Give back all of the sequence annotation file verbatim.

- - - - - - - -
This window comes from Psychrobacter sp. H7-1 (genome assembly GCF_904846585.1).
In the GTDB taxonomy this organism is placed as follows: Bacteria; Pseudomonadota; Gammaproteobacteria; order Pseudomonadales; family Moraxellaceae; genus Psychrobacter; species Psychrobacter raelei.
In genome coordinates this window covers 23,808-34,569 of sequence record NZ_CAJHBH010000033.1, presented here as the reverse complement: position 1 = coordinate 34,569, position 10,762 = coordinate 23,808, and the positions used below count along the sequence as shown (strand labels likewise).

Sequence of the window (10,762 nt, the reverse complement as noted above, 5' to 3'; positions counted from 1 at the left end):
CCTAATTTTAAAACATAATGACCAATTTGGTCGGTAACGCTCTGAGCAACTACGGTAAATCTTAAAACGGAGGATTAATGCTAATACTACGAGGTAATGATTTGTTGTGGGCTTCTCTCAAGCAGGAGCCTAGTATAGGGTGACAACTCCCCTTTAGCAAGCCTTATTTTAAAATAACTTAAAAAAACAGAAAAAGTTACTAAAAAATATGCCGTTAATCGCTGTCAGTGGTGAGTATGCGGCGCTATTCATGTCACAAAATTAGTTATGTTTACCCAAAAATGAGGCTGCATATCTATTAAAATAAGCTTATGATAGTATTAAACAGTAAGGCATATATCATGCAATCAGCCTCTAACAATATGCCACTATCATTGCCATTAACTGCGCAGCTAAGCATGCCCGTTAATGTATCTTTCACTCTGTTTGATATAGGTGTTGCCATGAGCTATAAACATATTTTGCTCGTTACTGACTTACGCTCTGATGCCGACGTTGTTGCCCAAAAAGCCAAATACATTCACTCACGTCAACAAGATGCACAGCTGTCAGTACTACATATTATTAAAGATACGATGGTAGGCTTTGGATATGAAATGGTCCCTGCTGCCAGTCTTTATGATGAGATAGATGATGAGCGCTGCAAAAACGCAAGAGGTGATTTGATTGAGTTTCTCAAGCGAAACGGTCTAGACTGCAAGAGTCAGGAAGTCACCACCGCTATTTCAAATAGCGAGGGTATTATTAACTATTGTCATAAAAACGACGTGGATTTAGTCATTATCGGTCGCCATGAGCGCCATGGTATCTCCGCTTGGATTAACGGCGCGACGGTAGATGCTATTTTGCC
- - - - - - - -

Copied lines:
This window comes from Psychrobacter sp. H7-1 (genome assembly GCF_904846585.1).
In the GTDB taxonomy this organism is placed as follows: Bacteria; Pseudomonadota; Gammaproteobacteria; order Pseudomonadales; family Moraxellaceae; genus Psychrobacter; species Psychrobacter raelei.
In genome coordinates this window covers 23,808-34,569 of sequence record NZ_CAJHBH010000033.1, presented here as the reverse complement: position 1 = coordinate 34,569, position 10,762 = coordinate 23,808, and the positions used below count along the sequence as shown (strand labels likewise).

Sequence of the window (10,762 nt, the reverse complement as noted above, 5' to 3'; positions counted from 1 at the left end):
CCTAATTTTAAAACATAATGACCAATTTGGTCGGTAACGCTCTGAGCAACTACGGTAAATCTTAAAACGGAGGATTAATGCTAATACTACGAGGTAATGATTTGTTGTGGGCTTCTCTCAAGCAGGAGCCTAGTATAGGGTGACAACTCCCCTTTAGCAAGCCTTATTTTAAAATAACTTAAAAAAACAGAAAAAGTTACTAAAAAATATGCCGTTAATCGCTGTCAGTGGTGAGTATGCGGCGCTATTCATGTCACAAAATTAGTTATGTTTACCCAAAAATGAGGCTGCATATCTATTAAAATAAGCTTATGATAGTATTAAACAGTAAGGCATATATCATGCAATCAGCCTCTAACAATATGCCACTATCATTGCCATTAACTGCGCAGCTAAGCATGCCCGTTAATGTATCTTTCACTCTGTTTGATATAGGTGTTGCCATGAGCTATAAACATATTTTGCTCGTTACTGACTTACGCTCTGATGCCGACGTTGTTGCCCAAAAAGCCAAATACATTCACTCACGTCAACAAGATGCACAGCTGTCAGTACTACATATTATTAAAGATACGATGGTAGGCTTTGGATATGAAATGGTCCCTGCTGCCAGTCTTTATGATGAGATAGATGATGAGCGCTGCAAAAACGCAAGAGGTGATTTGATTGAGTTTCTCAAGCGAAACGGTCTAGACTGCAAGAGTCAGGAAGTCACCACCGCTATTTCAAATAGCGAGGGTATTATTAACTATTGTCATAAAAACGACGTGGATTTAGTCATTATCGGTCGCCATGAGCGCCATGGTATCTCCGCTTGGATTAACGGCGCGACGGTAGATGCTATTTTGCC